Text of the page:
3. In order to implement Prior Resolution B, Council has three main options as follows:
    a)    implementation of a formal empowered sub-committee of Council (requiring a 2/3's vote of Council pursuant to Section 161 of the Vancouver Charter); or 
    b)    a formal (but not empowered) committee (but only requiring a simple majority vote) pursuant to Section 159 of the Vancouver Charter); or 
    c)    an informal working group not intended to constitute a committee (as was done for the Budget Committee).
  4. On December 17, 2019, Council approved the City’s 2020 Budget, including Paragraph P which directed that “$500,000 be reserved and allocated from the Operating Budget or existent $750,000 remainder from the 2019 “Innovation Fund”, toward the establishment of an Auditor General’s Office in 2020.”
  5. The City of Vancouver is a member of the Canadian Audit and Accountability Foundation, a not-for-profit organization dedicated to promoting and strengthening public sector performance audit, oversight, and accountability in Canada and abroad through research, education, and knowledge sharing.
  6. The Canadian Audit and Accountability Foundation, as Canada’s premier audit research and education foundation, has worked since 1980, with the support of its members and stakeholders, to assist all parties to the accountability relationship (i.e., oversight bodies, management, and the auditors who serve the accountability relationship) to improve the performance and accountability of public bodies, with resources, tools, and training to carry out their respective responsibilities, and by providing a national focal point for knowledge sharing and networking that fosters Canada-wide collaboration and discussion on issues of mutual interest.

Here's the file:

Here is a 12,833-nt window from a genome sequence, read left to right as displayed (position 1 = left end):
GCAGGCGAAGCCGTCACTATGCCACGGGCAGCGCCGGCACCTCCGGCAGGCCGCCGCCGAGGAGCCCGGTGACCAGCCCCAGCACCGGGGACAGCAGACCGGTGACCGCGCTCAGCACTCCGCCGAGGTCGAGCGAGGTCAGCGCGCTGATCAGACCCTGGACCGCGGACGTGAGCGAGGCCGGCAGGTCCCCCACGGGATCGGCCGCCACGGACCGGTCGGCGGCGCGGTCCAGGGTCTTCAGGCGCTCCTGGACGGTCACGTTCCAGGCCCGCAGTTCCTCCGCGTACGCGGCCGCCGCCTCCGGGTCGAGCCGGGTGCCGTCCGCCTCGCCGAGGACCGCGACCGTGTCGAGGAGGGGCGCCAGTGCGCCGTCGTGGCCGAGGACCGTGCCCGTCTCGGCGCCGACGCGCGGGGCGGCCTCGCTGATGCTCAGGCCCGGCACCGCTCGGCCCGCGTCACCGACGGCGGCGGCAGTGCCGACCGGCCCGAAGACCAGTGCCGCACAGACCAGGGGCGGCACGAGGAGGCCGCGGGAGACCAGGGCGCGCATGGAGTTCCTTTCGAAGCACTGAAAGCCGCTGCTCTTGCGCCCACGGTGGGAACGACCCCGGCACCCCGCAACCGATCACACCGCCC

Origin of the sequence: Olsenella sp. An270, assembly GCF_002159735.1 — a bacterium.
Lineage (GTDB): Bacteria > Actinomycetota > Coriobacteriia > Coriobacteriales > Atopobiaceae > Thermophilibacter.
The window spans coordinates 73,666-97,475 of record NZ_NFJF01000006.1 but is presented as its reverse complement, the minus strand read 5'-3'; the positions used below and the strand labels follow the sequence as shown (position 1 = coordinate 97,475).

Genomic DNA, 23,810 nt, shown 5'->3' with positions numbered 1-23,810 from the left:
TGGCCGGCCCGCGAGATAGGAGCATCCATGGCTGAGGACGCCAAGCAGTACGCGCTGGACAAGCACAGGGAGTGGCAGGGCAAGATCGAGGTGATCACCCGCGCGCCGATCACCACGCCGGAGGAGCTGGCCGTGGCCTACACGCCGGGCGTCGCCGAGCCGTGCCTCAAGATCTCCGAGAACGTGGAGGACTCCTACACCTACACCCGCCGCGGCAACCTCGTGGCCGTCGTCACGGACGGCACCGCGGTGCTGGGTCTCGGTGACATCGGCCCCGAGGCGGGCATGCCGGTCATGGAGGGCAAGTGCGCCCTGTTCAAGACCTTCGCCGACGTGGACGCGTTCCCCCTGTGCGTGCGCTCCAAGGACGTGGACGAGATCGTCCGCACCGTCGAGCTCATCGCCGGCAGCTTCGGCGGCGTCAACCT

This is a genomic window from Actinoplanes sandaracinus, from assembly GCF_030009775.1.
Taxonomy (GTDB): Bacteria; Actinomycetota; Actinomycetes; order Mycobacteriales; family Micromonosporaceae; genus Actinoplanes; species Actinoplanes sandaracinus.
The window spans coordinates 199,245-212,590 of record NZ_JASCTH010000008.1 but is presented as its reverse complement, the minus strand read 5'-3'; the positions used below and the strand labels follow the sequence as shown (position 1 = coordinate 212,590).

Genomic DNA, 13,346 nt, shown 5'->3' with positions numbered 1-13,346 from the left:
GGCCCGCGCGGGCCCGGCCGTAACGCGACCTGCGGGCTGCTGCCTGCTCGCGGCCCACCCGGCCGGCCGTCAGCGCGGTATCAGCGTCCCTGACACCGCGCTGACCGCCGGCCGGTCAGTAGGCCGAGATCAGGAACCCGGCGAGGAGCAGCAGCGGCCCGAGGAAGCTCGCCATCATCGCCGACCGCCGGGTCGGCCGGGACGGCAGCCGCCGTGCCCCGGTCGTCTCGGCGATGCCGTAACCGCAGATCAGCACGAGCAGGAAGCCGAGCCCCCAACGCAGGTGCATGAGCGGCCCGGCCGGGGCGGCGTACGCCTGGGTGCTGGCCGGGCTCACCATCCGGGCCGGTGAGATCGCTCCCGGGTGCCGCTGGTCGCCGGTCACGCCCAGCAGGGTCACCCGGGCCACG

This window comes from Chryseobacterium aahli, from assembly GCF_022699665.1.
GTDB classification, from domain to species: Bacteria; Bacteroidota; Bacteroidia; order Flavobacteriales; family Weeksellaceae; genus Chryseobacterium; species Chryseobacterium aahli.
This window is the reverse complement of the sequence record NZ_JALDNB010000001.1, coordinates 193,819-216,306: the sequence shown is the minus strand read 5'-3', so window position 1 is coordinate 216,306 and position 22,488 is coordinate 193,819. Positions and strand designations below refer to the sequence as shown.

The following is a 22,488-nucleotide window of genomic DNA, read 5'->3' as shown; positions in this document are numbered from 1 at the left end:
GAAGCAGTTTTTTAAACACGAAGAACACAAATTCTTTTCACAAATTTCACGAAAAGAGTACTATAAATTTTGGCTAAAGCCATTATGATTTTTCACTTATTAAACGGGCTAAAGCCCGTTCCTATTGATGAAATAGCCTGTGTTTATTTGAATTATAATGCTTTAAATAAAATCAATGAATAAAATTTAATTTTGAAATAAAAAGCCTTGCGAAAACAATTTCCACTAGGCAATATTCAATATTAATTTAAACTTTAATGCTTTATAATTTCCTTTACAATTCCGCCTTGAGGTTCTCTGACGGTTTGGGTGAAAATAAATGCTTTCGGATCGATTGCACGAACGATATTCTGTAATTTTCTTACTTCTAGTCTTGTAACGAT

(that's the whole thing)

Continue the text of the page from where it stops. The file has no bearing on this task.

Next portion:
THEREFORE BE IT RESOLVED

A. THAT Council authorize the creation of an informal working group, in advance of a sub-committee being formed, not intended to constitute a committee called the Municipal Auditor General Informal Working Group.

B. THAT the Terms of Reference for the Municipal Auditor General Informal Working Group be as follows: 

i)    To freely consult with and seek recommendations, information, and advice from such bodies as the Canadian Audit and Accountability Foundation (CAAF), as well as other relevant authorities (e.g., consultation with BC’s Auditor General for Local Government, offices of Auditors General across Canada, etc.), including a pre-approved budget of up to $50,000 to formally engage the CAAF as a consulting body to prepare draft Terms of Reference for, and operational recommendations specific to, the establishment of an Independent Auditor General Office in the City of Vancouver, with engagement of CAAF to be facilitated with support from the office of the City Manager or designate as per Prior Resolution B.